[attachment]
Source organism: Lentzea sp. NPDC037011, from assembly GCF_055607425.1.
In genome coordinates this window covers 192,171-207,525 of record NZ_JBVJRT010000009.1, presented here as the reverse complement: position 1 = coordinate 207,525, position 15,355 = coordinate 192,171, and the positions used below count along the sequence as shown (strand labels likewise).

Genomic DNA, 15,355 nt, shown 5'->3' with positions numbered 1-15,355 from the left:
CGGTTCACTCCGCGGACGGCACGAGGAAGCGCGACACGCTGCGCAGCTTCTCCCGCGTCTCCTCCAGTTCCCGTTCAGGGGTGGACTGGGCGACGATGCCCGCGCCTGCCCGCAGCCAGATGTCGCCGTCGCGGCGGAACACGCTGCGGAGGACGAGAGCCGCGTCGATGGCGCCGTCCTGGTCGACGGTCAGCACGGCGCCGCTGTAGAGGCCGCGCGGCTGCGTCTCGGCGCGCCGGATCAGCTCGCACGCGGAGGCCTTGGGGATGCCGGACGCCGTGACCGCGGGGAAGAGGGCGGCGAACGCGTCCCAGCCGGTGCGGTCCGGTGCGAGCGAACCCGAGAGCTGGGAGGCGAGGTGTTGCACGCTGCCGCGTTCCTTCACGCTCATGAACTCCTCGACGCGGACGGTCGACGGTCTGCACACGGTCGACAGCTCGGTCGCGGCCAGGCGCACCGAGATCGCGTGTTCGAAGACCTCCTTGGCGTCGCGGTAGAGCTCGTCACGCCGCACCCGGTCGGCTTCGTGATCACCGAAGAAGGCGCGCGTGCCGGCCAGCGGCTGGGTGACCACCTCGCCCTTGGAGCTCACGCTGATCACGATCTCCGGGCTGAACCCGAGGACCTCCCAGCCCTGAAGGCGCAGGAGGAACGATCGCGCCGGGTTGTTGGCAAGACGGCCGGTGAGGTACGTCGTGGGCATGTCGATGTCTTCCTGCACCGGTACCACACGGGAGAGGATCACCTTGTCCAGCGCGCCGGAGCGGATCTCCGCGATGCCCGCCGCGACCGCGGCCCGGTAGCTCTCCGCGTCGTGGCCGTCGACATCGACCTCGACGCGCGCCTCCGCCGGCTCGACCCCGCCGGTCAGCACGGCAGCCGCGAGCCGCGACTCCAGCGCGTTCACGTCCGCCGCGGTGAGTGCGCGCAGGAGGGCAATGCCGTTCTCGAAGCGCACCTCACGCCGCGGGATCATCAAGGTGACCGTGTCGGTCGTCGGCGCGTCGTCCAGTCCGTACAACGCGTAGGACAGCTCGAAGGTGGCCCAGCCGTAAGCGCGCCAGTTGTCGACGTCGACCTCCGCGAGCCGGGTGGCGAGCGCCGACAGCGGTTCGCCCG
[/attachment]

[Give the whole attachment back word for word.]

Source organism: Lentzea sp. NPDC037011, from assembly GCF_055607425.1.
In genome coordinates this window covers 192,171-207,525 of record NZ_JBVJRT010000009.1, presented here as the reverse complement: position 1 = coordinate 207,525, position 15,355 = coordinate 192,171, and the positions used below count along the sequence as shown (strand labels likewise).

Genomic DNA, 15,355 nt, shown 5'->3' with positions numbered 1-15,355 from the left:
CGGTTCACTCCGCGGACGGCACGAGGAAGCGCGACACGCTGCGCAGCTTCTCCCGCGTCTCCTCCAGTTCCCGTTCAGGGGTGGACTGGGCGACGATGCCCGCGCCTGCCCGCAGCCAGATGTCGCCGTCGCGGCGGAACACGCTGCGGAGGACGAGAGCCGCGTCGATGGCGCCGTCCTGGTCGACGGTCAGCACGGCGCCGCTGTAGAGGCCGCGCGGCTGCGTCTCGGCGCGCCGGATCAGCTCGCACGCGGAGGCCTTGGGGATGCCGGACGCCGTGACCGCGGGGAAGAGGGCGGCGAACGCGTCCCAGCCGGTGCGGTCCGGTGCGAGCGAACCCGAGAGCTGGGAGGCGAGGTGTTGCACGCTGCCGCGTTCCTTCACGCTCATGAACTCCTCGACGCGGACGGTCGACGGTCTGCACACGGTCGACAGCTCGGTCGCGGCCAGGCGCACCGAGATCGCGTGTTCGAAGACCTCCTTGGCGTCGCGGTAGAGCTCGTCACGCCGCACCCGGTCGGCTTCGTGATCACCGAAGAAGGCGCGCGTGCCGGCCAGCGGCTGGGTGACCACCTCGCCCTTGGAGCTCACGCTGATCACGATCTCCGGGCTGAACCCGAGGACCTCCCAGCCCTGAAGGCGCAGGAGGAACGATCGCGCCGGGTTGTTGGCAAGACGGCCGGTGAGGTACGTCGTGGGCATGTCGATGTCTTCCTGCACCGGTACCACACGGGAGAGGATCACCTTGTCCAGCGCGCCGGAGCGGATCTCCGCGATGCCCGCCGCGACCGCGGCCCGGTAGCTCTCCGCGTCGTGGCCGTCGACATCGACCTCGACGCGCGCCTCCGCCGGCTCGACCCCGCCGGTCAGCACGGCAGCCGCGAGCCGCGACTCCAGCGCGTTCACGTCCGCCGCGGTGAGTGCGCGCAGGAGGGCAATGCCGTTCTCGAAGCGCACCTCACGCCGCGGGATCATCAAGGTGACCGTGTCGGTCGTCGGCGCGTCGTCCAGTCCGTACAACGCGTAGGACAGCTCGAAGGTGGCCCAGCCGTAAGCGCGCCAGTTGTCGACGTCGACCTCCGCGAGCCGGGTGGCGAGCGCCGACAGCGGTTCGCCCG